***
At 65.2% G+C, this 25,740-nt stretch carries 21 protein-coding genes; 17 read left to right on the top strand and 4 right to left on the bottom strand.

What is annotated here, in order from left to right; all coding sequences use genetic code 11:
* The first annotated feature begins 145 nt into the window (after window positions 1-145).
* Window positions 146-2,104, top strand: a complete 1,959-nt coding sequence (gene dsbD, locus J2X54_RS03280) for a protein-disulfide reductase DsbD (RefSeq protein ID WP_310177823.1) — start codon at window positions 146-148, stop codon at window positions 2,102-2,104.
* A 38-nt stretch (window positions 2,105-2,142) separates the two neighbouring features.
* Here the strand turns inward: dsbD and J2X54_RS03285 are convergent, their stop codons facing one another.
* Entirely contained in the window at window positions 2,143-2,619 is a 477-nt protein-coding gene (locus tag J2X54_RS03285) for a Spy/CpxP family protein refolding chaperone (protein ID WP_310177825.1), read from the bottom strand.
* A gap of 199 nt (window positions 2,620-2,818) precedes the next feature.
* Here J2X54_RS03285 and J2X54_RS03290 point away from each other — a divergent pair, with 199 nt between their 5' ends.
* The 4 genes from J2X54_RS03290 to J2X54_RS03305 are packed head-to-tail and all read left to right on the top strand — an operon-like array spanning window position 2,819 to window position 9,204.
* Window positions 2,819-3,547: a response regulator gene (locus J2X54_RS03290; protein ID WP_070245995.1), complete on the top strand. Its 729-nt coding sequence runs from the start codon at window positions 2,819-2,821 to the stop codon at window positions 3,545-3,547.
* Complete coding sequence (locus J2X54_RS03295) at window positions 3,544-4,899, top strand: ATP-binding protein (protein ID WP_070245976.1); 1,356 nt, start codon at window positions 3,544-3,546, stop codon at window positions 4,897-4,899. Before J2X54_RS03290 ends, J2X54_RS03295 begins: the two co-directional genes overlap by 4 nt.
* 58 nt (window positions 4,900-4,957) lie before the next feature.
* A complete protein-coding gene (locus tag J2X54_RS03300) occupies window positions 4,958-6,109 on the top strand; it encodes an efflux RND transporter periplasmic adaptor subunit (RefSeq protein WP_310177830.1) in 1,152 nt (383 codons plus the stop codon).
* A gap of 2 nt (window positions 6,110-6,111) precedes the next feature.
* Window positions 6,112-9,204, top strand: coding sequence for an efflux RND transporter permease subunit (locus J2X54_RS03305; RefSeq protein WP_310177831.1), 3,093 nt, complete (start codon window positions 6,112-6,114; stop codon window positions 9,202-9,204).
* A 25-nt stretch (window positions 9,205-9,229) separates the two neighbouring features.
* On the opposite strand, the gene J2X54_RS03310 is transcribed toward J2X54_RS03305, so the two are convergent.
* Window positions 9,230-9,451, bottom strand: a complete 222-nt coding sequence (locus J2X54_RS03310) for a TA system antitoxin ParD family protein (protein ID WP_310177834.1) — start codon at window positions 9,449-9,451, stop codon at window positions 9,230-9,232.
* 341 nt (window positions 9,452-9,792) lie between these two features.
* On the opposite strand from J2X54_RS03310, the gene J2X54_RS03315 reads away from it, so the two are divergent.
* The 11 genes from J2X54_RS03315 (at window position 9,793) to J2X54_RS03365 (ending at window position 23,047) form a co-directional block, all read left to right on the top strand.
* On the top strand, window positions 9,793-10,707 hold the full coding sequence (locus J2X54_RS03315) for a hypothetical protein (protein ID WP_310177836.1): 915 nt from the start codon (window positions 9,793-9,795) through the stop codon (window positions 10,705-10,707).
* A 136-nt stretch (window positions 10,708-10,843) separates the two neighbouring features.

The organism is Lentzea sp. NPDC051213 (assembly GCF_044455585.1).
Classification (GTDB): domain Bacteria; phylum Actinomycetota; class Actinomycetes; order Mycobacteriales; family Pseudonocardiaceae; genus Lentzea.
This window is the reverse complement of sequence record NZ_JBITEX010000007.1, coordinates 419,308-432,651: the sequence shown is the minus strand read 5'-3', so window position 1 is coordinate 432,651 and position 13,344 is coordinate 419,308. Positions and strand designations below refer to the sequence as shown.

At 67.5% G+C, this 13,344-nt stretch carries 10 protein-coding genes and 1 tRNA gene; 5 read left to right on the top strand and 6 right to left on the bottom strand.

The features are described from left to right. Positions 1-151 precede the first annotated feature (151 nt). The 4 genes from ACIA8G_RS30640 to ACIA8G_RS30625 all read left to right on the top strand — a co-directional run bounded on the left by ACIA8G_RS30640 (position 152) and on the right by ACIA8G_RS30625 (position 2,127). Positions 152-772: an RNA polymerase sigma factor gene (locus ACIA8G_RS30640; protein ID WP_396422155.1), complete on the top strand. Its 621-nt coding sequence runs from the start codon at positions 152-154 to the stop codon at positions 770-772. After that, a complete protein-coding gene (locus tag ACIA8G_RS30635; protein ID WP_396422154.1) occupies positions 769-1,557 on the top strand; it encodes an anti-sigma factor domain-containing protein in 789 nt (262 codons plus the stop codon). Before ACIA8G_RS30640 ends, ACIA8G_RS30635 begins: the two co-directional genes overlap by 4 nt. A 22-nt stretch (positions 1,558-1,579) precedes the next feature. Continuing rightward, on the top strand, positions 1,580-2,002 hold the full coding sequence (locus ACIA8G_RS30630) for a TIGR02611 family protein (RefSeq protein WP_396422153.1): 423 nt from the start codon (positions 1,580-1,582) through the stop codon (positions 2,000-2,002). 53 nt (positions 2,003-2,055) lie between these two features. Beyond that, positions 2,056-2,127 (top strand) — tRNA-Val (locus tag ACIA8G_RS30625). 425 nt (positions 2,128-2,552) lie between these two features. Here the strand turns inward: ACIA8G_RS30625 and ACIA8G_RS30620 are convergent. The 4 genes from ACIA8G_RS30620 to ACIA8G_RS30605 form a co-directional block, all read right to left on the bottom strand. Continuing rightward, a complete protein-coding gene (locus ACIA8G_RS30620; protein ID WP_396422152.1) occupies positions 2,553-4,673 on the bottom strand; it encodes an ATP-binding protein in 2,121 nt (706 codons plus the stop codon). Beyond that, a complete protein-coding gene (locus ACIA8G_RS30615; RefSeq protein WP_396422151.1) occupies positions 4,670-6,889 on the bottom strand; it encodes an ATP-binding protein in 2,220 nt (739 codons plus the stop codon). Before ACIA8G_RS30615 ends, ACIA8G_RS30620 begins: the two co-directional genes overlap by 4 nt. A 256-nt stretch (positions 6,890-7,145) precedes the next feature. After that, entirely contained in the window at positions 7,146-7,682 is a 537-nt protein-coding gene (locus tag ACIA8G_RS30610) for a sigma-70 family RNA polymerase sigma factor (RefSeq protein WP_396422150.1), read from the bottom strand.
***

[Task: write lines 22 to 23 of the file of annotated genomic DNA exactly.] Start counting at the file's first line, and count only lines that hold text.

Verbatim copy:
* The 11 genes from J2X54_RS03315 (at window position 9,793) to J2X54_RS03365 (ending at window position 23,047) form a co-directional block, all read left to right on the top strand.
* On the top strand, window positions 9,793-10,707 hold the full coding sequence (locus J2X54_RS03315) for a hypothetical protein (protein ID WP_310177836.1): 915 nt from the start codon (window positions 9,793-9,795) through the stop codon (window positions 10,705-10,707).